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The New Zealand mosque massacre: 1. The heartache, turmoil and absolute dread of Port Arthur

Volume 25, Issue 1 & 2

July, 2019

From page
13
to page
17
Emmerson, R. (2019). The New Zealand mosque massacre: 1. The heartache, turmoil and absolute dread of Port Arthur. Pacific Journalism Review : Te Koakoa, 25(1&2), 13-17. https://doi.org/10.24135/pjr.v25i1and2.495
Author(s): Rod Emmerson
Publication date: 
July, 2019

Commentary: The Port Arthur massacre of 28-29 April 1996 was a mass shooting in which 35 people were killed and 23 wounded in Port Arthur, Tasmania, Australia. The gunman pleaded guilty and was given 35 life sentences without possibility of parole. Fundamental gun control laws within Australia followed. The Christchurch mosque massacre in New Zealand of 15 March 2019 involved two inner city mosques in the South Island city when 50 people were killed (another victim died six weeks later taking the death toll to 51) were killed. The accused gunman, a white supremacist, has been charged with 51 murder and 40 attempted murder counts and a charge of terrorism. The author, a leading cartoonist, reflects on the parallels and contrasts between Australia and New Zealand and writes of the vitriol directed at him because of his satire: ‘My effigy was hung in a tree in Ipswich, and we lived daily with the threat of a drive-by attack on the family home. This sort of stuff rattles you to the core, but it also fills you with the adrenaline and conviction to barge on regardless. Such is the power of the pen and satire.’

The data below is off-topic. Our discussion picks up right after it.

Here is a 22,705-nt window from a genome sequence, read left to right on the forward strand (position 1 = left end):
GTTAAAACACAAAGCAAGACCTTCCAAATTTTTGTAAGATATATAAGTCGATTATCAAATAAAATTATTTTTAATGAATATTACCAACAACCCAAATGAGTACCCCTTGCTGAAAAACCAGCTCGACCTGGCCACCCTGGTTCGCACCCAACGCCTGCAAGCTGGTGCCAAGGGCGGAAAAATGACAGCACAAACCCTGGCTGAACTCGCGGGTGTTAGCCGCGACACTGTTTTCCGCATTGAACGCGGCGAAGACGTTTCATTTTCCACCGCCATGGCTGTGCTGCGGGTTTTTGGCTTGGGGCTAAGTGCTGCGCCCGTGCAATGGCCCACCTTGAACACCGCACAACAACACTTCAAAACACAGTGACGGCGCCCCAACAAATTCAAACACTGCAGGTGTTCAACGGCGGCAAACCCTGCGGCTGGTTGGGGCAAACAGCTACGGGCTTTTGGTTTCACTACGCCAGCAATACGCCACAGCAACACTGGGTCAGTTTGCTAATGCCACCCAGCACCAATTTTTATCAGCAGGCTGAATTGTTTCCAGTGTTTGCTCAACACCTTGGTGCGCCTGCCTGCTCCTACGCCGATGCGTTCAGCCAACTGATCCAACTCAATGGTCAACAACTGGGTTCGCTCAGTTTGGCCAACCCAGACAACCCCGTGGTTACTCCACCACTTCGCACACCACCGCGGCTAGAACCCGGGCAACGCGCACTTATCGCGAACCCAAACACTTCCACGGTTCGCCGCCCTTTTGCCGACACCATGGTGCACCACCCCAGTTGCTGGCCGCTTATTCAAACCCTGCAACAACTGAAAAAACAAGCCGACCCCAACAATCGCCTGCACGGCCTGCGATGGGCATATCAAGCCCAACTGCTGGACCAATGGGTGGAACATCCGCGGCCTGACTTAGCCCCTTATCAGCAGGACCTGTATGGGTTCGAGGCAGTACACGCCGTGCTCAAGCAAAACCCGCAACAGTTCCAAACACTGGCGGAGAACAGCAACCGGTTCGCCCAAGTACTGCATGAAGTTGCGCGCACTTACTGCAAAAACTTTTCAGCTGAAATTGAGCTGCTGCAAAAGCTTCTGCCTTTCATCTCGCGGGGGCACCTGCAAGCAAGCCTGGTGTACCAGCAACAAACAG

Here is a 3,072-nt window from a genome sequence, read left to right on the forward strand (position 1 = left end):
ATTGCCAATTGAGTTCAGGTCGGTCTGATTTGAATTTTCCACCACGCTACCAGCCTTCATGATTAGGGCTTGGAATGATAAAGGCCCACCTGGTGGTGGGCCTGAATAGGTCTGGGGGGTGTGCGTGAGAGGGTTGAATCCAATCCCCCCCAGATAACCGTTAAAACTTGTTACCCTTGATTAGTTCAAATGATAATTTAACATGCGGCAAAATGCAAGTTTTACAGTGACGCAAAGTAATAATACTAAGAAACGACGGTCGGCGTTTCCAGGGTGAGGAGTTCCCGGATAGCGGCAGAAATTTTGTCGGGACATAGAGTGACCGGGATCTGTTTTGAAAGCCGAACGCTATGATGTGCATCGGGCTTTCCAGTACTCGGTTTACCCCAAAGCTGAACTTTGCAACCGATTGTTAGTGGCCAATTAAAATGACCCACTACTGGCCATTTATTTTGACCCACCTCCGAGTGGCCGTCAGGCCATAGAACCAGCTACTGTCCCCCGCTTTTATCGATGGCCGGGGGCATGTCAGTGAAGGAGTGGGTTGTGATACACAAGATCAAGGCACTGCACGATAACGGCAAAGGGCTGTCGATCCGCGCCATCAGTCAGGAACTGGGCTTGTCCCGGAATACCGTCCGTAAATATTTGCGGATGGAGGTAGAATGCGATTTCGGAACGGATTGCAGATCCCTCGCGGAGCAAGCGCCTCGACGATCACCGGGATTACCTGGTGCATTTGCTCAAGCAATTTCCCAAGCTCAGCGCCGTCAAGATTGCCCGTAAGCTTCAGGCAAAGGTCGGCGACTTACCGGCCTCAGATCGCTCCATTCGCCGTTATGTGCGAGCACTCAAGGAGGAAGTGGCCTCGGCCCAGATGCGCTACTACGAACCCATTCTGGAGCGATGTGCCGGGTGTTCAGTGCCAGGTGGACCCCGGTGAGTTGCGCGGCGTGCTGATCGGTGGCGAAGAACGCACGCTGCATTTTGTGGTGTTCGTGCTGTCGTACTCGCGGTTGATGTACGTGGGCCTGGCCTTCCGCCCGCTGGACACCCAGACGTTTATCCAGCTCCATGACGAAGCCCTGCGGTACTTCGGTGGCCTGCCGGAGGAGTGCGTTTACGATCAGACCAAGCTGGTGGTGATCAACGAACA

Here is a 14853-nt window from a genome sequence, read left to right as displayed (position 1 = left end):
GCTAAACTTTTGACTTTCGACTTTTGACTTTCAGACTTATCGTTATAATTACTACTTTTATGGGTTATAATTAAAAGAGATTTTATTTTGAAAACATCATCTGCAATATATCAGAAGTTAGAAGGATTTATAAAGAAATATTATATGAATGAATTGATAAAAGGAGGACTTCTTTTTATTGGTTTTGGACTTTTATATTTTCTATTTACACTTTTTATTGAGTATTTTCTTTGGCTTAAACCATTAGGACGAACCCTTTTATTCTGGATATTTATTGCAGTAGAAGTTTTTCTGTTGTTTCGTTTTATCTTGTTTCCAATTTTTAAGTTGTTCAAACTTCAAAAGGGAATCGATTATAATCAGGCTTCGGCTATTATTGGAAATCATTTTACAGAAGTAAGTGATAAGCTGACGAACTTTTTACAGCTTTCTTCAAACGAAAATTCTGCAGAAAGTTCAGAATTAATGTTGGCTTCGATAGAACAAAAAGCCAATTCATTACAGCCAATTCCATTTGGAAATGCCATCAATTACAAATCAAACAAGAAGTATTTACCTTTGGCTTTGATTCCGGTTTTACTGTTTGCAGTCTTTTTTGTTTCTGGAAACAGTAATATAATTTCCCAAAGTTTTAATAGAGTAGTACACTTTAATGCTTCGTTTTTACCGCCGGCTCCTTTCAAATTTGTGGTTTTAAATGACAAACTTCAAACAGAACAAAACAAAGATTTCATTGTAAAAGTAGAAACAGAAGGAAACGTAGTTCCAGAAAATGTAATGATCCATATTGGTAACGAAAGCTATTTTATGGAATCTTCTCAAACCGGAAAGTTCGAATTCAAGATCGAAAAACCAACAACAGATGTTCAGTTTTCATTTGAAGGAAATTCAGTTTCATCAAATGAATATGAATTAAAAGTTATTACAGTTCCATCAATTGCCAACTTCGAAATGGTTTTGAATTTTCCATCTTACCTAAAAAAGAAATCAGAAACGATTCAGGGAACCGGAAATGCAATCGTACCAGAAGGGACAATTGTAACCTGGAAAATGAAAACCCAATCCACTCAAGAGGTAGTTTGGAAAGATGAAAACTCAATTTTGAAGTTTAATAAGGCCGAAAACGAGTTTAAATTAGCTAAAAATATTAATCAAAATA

DOI https://doi.org/10.24135/pjr.v25i1and2.495